This is my personal blog. The views expressed here do not necessarily represent those of the congregations or presbytery I serve.

Thursday, April 25, 2019

What to Do with Communion Leftovers.

Or: What to Do with Communion Leftovers.

I know this is going to sound somewhat odd, especially for Presbyterians.  But as my eucharistic theology evolves I have been thinking about the bread and the wine.  (I am using “wine” to refer to fermented and unfermented grape juice.)    

I was in a conversation with my Russian priest friend the other day, when he indicated that we can identify one’s eucharistic theology simply by noticing what they do with the leftover communion elements.  

In “high” liturgical churches — Eastern Orthodox, Roman Catholic, Anglican, and perhaps some Lutheran — they are first of all careful to only consecrate enough of the elements for the number of people who will participate.  Then anything that is left over is consumed by the priest, or sometimes may be reserved for a future service.  In some places I even think leftover elements are buried. 

But, first of all, I have a problem with the practice of only preparing “enough.”  One aspect of the Sacrament is a witness to God’s abundance and generosity in creation and salvation.  This is hard to imagine when we have just a small amount of the bread and wine before us.

For instance, I get frustrated by baptisms that use as little water as possible.  I witnessed one baptism in which the pastor barely dipped his finger in the water and then shook it (!) so that by the time his hand reached the head of the person being baptized it must have barely been damp.  Presbyterians already have enough of a problem with matter and symbol and anything sensory.  We need to emphasize the water and use a lot of it.  We need to get wet!  By the same token the elements of the eucharist are not incidental.  It doesn’t have to be about the volume of bread and wine consumed, but it should be clear that God has provided more than enough!   

I mean, in nature, God is ridiculously promiscuous.  A single oak tree can produce like 10,000 acorns in a year.  So I don’t like the optics of just preparing enough for those present.  It makes God look cheap.  I don’t have a problem with having leftovers.  The issue is what to do with them.  

Now, I certainly don’t hold to the Roman Catholic view of “transubstantiation,” in which the elements somehow become physically the Body and Blood of the Lord.  One problem with transubstantiation is that it identifies realness with physical materiality.  I do hold to Calvin’s view of the “real presence” of Christ in the Sacrament.  For Calvin this is spiritual presence and therefore more real than mere limited, physical presence.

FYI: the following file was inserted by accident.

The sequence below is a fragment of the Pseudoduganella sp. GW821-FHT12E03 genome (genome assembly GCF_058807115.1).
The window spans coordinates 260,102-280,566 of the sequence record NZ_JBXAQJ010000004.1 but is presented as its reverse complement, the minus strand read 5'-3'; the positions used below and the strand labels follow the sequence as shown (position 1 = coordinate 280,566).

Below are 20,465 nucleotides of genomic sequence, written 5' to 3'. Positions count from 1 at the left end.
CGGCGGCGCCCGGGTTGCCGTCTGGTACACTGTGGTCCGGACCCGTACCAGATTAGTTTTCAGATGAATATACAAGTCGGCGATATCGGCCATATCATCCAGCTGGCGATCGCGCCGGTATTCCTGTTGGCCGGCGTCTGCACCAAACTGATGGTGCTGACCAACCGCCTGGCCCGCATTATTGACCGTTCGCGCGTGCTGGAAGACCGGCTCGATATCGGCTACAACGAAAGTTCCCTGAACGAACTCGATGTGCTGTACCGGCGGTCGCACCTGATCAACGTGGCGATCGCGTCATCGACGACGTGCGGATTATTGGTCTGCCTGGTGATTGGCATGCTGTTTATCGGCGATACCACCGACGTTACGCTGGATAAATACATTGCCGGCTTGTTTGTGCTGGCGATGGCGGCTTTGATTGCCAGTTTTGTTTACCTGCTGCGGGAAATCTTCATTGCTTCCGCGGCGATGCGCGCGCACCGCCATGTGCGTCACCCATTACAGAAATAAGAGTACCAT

At the same time, I do believe that the elements — and the people — are indeed changed in the Sacrament.  On the one hand, the elements become more than just ordinary bread and wine simply because of their use in the rite and that the sacred words have been spoken over them.  On the most basic level, this is like when a particular baseball becomes special when it was the one your child hit for a home run in Little League.  But this is even more special than that because we are saying words Jesus told us to say and doing things Jesus told us to do.

The bread and the wine are changed into more than special bread and wine.  While the elements certainly remain bread and wine, they do in some sense become, at the Lord’s command — “this is my body;” “this is my blood” — his Body and Blood.  This does not happen in terms of physics, but spiritually; not outwardly so much as inwardly.  

Jesus goes into this in some detail in John 6, where he states that “unless you eat the flesh of the Son of Man and drink his blood, you have no life in you” (v. 53).  The Lord clarifies this teaching few verses later, when he says, “It is the spirit that gives life; the flesh is useless.  The words that I have spoken to you are spirit and life” (v. 63).  

When we remember that the inspiration for this discourse is the actual feeding of the hungry crowd on the hillside, we realize that the physical bread serves to ground and focus analogically and metaphorically the real bread which is Jesus’ presence and words.  The bread is not incidental and disposable any more than is the water of baptism.  Through these elements we remain rooted in creation.  Matter and bodies are valued precisely because of the sacramental freight they bear, showing us that God comes to us in and through what God has made, and not by means of some gnostic, anti-material, psychic fantasy.